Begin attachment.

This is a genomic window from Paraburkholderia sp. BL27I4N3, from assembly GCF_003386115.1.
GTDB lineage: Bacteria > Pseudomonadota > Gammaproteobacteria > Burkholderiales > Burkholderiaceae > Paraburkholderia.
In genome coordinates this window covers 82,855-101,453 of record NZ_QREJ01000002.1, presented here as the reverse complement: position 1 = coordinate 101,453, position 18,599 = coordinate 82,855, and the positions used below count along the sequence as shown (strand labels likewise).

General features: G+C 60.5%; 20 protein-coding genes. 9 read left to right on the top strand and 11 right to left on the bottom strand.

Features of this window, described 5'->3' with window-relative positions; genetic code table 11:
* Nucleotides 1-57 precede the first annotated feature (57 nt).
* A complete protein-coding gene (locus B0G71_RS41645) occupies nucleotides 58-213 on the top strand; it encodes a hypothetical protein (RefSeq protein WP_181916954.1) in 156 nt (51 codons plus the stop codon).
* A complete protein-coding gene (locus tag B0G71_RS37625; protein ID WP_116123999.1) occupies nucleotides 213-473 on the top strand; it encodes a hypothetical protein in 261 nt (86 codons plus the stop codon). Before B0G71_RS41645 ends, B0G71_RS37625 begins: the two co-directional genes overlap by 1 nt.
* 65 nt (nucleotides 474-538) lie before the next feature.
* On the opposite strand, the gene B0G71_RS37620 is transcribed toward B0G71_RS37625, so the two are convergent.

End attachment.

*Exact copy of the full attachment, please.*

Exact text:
This is a genomic window from Paraburkholderia sp. BL27I4N3, from assembly GCF_003386115.1.
GTDB lineage: Bacteria > Pseudomonadota > Gammaproteobacteria > Burkholderiales > Burkholderiaceae > Paraburkholderia.
In genome coordinates this window covers 82,855-101,453 of record NZ_QREJ01000002.1, presented here as the reverse complement: position 1 = coordinate 101,453, position 18,599 = coordinate 82,855, and the positions used below count along the sequence as shown (strand labels likewise).

General features: G+C 60.5%; 20 protein-coding genes. 9 read left to right on the top strand and 11 right to left on the bottom strand.

Features of this window, described 5'->3' with window-relative positions; genetic code table 11:
* Nucleotides 1-57 precede the first annotated feature (57 nt).
* A complete protein-coding gene (locus B0G71_RS41645) occupies nucleotides 58-213 on the top strand; it encodes a hypothetical protein (RefSeq protein WP_181916954.1) in 156 nt (51 codons plus the stop codon).
* A complete protein-coding gene (locus tag B0G71_RS37625; protein ID WP_116123999.1) occupies nucleotides 213-473 on the top strand; it encodes a hypothetical protein in 261 nt (86 codons plus the stop codon). Before B0G71_RS41645 ends, B0G71_RS37625 begins: the two co-directional genes overlap by 1 nt.
* 65 nt (nucleotides 474-538) lie before the next feature.
* On the opposite strand, the gene B0G71_RS37620 is transcribed toward B0G71_RS37625, so the two are convergent.